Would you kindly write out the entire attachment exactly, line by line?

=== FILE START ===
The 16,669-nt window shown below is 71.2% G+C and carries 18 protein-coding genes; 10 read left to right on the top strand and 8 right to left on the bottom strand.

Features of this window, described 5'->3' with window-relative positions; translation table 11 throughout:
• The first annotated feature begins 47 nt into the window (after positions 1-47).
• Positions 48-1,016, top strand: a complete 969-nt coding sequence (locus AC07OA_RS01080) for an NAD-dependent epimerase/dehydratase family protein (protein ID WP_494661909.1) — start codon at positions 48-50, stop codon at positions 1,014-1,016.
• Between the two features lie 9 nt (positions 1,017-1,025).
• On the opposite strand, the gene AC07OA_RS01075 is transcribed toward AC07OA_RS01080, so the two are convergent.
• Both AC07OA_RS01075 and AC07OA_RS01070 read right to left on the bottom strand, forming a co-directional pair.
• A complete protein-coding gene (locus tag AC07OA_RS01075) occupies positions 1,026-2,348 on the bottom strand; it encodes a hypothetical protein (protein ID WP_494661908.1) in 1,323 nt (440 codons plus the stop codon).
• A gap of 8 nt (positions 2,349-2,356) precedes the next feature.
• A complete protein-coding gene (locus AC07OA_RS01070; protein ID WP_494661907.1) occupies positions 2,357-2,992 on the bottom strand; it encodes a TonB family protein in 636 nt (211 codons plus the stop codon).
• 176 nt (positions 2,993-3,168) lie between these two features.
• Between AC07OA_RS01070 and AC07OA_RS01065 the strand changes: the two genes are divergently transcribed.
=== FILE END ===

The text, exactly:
The 16,669-nt window shown below is 71.2% G+C and carries 18 protein-coding genes; 10 read left to right on the top strand and 8 right to left on the bottom strand.

Features of this window, described 5'->3' with window-relative positions; translation table 11 throughout:
• The first annotated feature begins 47 nt into the window (after positions 1-47).
• Positions 48-1,016, top strand: a complete 969-nt coding sequence (locus AC07OA_RS01080) for an NAD-dependent epimerase/dehydratase family protein (protein ID WP_494661909.1) — start codon at positions 48-50, stop codon at positions 1,014-1,016.
• Between the two features lie 9 nt (positions 1,017-1,025).
• On the opposite strand, the gene AC07OA_RS01075 is transcribed toward AC07OA_RS01080, so the two are convergent.
• Both AC07OA_RS01075 and AC07OA_RS01070 read right to left on the bottom strand, forming a co-directional pair.
• A complete protein-coding gene (locus tag AC07OA_RS01075) occupies positions 1,026-2,348 on the bottom strand; it encodes a hypothetical protein (protein ID WP_494661908.1) in 1,323 nt (440 codons plus the stop codon).
• A gap of 8 nt (positions 2,349-2,356) precedes the next feature.
• A complete protein-coding gene (locus AC07OA_RS01070; protein ID WP_494661907.1) occupies positions 2,357-2,992 on the bottom strand; it encodes a TonB family protein in 636 nt (211 codons plus the stop codon).
• 176 nt (positions 2,993-3,168) lie between these two features.
• Between AC07OA_RS01070 and AC07OA_RS01065 the strand changes: the two genes are divergently transcribed.